Now for my two cents on the debate in the blogs over what college is for. Is there significant value-added that justifies the cost? Some bloggers (and especially the commenters) have suggested that it is largely signaling your ability and/or your motivation. Others claim that there is revealed value deriving from the large and widening differential in lifetime earnings between high school and college graduates. An interesting discussion and summary can be found here, where Steve Postrel argues that the inflated demand for college education by students and by employers boils down to the fact that college is getting dumbed down, but high school is getting dumbed down by a proportionally greater margin. This implies that the increase in demand (and tuition) is fundamentals-based.
I found the argument about the dual decline in high school and college quality compelling at first, but I always have to remind myself to be skeptical about the perceptions of academics about the quality of the average student "back in my day." For example, Mr. Postrel notes that, " It used to be that everybody could read and understand something like Orwell’s Animal Farm, but the typical college graduates could also understand Milton or Spencer." But I am a bit skeptical. It may have used to be that more graduates survived Milton or Spencer, but I'm not sure that the typical graduate really grasped deep literature or philosophy as deeply as Postrel suggests. Much of his "evidence" is based on perceptions by professors. This is likely to be biased by the fact that professors tend to be right-tailers.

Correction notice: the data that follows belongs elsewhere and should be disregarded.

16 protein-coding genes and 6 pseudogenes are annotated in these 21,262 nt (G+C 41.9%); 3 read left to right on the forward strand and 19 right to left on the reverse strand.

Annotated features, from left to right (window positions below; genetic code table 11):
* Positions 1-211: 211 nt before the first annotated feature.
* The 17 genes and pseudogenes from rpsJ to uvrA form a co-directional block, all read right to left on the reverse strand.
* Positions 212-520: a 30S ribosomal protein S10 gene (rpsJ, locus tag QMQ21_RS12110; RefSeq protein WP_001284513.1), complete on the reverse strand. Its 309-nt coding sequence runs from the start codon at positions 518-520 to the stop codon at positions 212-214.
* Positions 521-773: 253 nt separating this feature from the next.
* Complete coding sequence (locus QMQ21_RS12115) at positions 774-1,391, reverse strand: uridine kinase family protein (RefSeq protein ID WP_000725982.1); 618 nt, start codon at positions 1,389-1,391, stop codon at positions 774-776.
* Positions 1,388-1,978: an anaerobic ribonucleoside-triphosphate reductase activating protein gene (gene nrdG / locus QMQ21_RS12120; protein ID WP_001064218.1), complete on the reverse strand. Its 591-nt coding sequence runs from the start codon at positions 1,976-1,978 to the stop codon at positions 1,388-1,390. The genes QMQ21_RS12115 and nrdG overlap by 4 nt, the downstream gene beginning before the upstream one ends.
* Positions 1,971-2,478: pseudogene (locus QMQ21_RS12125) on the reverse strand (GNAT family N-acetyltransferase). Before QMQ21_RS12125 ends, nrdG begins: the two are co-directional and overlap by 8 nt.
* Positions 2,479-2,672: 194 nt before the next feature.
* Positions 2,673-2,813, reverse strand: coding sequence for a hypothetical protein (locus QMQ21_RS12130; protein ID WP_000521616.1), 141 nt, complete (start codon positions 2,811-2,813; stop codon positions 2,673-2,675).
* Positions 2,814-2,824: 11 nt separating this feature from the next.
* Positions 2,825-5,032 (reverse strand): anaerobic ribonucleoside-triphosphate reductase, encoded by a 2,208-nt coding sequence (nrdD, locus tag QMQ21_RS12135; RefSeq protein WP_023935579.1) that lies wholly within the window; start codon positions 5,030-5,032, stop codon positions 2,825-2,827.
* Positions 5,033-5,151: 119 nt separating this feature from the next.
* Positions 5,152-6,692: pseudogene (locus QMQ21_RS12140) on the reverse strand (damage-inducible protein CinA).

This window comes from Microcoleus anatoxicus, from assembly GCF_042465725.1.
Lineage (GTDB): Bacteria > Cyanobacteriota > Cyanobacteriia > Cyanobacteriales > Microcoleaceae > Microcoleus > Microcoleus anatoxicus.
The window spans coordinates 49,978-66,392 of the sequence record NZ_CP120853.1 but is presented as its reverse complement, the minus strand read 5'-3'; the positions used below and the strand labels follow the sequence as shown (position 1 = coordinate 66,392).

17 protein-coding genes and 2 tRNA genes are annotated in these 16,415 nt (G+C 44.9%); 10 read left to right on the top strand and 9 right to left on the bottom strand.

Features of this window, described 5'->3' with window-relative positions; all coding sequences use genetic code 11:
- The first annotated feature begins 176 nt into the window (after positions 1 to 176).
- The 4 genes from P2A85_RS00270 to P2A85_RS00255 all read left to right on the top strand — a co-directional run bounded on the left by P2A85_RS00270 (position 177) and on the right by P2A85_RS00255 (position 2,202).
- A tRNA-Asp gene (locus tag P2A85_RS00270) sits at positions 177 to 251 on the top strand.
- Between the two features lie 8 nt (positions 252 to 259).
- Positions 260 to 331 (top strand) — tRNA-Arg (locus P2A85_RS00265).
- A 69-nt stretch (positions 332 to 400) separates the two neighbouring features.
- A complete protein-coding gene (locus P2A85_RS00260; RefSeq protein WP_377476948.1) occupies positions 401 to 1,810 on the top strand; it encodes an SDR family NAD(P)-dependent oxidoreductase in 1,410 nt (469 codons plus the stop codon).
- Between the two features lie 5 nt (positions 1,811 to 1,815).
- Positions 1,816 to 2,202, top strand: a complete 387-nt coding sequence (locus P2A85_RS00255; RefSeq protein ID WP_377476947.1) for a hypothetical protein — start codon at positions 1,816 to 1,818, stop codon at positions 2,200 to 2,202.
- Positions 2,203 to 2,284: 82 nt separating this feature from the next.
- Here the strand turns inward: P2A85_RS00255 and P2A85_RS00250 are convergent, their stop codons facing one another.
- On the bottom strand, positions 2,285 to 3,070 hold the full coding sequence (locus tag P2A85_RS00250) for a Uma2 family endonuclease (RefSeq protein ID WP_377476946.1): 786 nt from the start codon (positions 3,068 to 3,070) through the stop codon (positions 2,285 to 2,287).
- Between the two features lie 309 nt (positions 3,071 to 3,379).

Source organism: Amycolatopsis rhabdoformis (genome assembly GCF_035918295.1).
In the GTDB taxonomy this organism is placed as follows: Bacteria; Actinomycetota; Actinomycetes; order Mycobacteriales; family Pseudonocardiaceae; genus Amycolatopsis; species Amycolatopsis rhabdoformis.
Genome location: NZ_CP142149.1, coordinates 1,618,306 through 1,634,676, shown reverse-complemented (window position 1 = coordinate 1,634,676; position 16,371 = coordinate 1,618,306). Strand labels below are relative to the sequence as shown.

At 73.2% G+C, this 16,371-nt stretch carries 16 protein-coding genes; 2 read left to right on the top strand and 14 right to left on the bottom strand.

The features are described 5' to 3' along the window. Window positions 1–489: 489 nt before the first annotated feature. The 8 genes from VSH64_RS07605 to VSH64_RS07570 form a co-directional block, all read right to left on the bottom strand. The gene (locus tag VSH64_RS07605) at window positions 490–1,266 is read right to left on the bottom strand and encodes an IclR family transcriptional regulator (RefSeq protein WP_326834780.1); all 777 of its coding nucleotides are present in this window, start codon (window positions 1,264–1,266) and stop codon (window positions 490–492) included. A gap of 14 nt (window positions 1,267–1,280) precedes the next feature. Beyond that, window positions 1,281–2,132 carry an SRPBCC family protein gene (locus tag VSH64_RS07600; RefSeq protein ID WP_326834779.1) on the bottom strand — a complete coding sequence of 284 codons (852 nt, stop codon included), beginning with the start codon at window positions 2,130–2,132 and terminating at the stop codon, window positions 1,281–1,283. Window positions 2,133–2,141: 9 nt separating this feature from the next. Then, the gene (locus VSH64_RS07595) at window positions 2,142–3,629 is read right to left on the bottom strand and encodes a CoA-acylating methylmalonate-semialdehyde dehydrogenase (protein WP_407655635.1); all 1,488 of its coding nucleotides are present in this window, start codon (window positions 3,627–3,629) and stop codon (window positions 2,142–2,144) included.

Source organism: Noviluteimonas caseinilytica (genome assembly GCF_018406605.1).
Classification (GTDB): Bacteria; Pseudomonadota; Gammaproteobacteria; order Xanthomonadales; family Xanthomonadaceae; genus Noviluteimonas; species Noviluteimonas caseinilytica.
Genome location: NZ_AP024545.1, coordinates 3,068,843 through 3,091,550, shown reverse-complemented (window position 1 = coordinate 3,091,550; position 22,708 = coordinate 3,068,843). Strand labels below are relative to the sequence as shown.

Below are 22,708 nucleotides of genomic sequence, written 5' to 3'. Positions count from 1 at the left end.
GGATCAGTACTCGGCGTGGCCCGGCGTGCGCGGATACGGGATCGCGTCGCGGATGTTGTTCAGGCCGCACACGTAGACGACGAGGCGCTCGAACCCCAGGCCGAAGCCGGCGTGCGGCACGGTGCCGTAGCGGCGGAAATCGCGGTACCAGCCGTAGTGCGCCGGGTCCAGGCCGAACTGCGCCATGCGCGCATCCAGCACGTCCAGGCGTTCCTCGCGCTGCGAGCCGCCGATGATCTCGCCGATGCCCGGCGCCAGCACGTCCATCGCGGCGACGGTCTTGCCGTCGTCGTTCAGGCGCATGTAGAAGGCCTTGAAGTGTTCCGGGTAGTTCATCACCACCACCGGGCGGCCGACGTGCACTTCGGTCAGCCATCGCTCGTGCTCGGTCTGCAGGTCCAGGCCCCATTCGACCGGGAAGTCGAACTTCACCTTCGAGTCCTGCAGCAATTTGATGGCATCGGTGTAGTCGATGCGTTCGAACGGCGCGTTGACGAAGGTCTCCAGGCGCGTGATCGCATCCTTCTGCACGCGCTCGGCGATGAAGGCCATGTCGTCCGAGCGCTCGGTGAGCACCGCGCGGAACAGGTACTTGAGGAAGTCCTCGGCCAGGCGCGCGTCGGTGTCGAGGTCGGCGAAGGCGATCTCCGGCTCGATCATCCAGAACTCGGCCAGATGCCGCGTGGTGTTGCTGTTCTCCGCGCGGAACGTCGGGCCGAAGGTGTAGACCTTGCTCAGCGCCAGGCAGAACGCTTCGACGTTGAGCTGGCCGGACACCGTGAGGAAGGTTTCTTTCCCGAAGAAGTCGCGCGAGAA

I'm inclined to believe that at most levels depth of understanding has been sacrificed for breadth of coverage, and perhaps we need to rethink where we are on the margin. Judging from economics curricula, I would say that this is the case. More topics are covered in, say, intermediate microeconomics, but with less mathematical rigor and depth than when I was taking it almost 20 years ago. Additionally, grade inflation has made completing the degree (and doing so with a reasonably high GPA) somewhat less informative than it perhaps once was).
Which brings me to "signaling". Let's suppose it's all about signaling. Many have used this to suggest that college doesn't "do" anything that job market experience or military service or whatever can do just as well, which in turn leads some (like Mark Cuban) to conclude that college education is a bubble. Why? If the signal is valuable for both applicants and firms, then why does this not have value. Which brings me back to Milton. Did kids who learned Milton ever use that knowledge (or the literary analysis they applied in their class) on the job? So, as my students frequently wonder "why did I have to learn that stuff?" Because, for employers, it is useful to know that someone wants to learn new things, or that they can learn new things.
Ninety percent of the folks in my intermediate microeconomics class in college will never solve a Lagrangian optimization problem again, and probably have forgotten how. But having been able to learn the necessary calculus to do it is worthwhile, and signalling that ability is not trivial.